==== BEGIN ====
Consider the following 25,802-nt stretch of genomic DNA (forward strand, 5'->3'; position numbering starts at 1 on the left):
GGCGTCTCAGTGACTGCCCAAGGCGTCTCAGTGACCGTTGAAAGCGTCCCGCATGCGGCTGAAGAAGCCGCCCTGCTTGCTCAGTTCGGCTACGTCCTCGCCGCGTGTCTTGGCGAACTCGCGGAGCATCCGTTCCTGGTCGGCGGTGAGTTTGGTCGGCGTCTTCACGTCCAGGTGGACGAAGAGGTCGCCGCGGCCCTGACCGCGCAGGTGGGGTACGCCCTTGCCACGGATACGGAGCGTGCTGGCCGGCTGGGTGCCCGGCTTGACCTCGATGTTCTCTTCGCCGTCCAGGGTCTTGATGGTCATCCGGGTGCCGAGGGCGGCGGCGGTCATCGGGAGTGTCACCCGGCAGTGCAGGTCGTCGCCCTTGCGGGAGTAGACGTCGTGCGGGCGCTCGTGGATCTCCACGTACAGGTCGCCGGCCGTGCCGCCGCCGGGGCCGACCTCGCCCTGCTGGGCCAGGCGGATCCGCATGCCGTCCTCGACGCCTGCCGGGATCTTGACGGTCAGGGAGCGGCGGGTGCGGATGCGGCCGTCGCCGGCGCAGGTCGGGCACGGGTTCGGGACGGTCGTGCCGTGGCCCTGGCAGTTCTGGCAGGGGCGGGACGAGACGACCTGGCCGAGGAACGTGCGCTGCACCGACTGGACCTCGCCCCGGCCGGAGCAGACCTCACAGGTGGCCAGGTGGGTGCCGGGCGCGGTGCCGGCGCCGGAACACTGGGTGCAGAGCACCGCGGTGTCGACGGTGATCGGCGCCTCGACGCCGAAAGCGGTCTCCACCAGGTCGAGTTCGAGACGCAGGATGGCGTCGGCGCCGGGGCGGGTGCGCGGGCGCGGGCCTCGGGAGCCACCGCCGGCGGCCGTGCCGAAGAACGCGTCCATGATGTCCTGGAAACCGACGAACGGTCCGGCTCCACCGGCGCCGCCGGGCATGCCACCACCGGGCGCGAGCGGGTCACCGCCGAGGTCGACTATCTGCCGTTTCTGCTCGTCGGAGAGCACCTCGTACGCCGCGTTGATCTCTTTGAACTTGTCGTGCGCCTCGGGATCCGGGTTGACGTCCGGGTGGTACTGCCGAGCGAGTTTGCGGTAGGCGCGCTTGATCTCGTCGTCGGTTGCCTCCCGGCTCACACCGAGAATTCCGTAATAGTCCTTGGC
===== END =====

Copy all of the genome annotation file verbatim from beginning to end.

Consider the following 25,802-nt stretch of genomic DNA (forward strand, 5'->3'; position numbering starts at 1 on the left):
GGCGTCTCAGTGACTGCCCAAGGCGTCTCAGTGACCGTTGAAAGCGTCCCGCATGCGGCTGAAGAAGCCGCCCTGCTTGCTCAGTTCGGCTACGTCCTCGCCGCGTGTCTTGGCGAACTCGCGGAGCATCCGTTCCTGGTCGGCGGTGAGTTTGGTCGGCGTCTTCACGTCCAGGTGGACGAAGAGGTCGCCGCGGCCCTGACCGCGCAGGTGGGGTACGCCCTTGCCACGGATACGGAGCGTGCTGGCCGGCTGGGTGCCCGGCTTGACCTCGATGTTCTCTTCGCCGTCCAGGGTCTTGATGGTCATCCGGGTGCCGAGGGCGGCGGCGGTCATCGGGAGTGTCACCCGGCAGTGCAGGTCGTCGCCCTTGCGGGAGTAGACGTCGTGCGGGCGCTCGTGGATCTCCACGTACAGGTCGCCGGCCGTGCCGCCGCCGGGGCCGACCTCGCCCTGCTGGGCCAGGCGGATCCGCATGCCGTCCTCGACGCCTGCCGGGATCTTGACGGTCAGGGAGCGGCGGGTGCGGATGCGGCCGTCGCCGGCGCAGGTCGGGCACGGGTTCGGGACGGTCGTGCCGTGGCCCTGGCAGTTCTGGCAGGGGCGGGACGAGACGACCTGGCCGAGGAACGTGCGCTGCACCGACTGGACCTCGCCCCGGCCGGAGCAGACCTCACAGGTGGCCAGGTGGGTGCCGGGCGCGGTGCCGGCGCCGGAACACTGGGTGCAGAGCACCGCGGTGTCGACGGTGATCGGCGCCTCGACGCCGAAAGCGGTCTCCACCAGGTCGAGTTCGAGACGCAGGATGGCGTCGGCGCCGGGGCGGGTGCGCGGGCGCGGGCCTCGGGAGCCACCGCCGGCGGCCGTGCCGAAGAACGCGTCCATGATGTCCTGGAAACCGACGAACGGTCCGGCTCCACCGGCGCCGCCGGGCATGCCACCACCGGGCGCGAGCGGGTCACCGCCGAGGTCGACTATCTGCCGTTTCTGCTCGTCGGAGAGCACCTCGTACGCCGCGTTGATCTCTTTGAACTTGTCGTGCGCCTCGGGATCCGGGTTGACGTCCGGGTGGTACTGCCGAGCGAGTTTGCGGTAGGCGCGCTTGATCTCGTCGTCGGTTGCCTCCCGGCTCACACCGAGAATTCCGTAATAGTCCTTGGC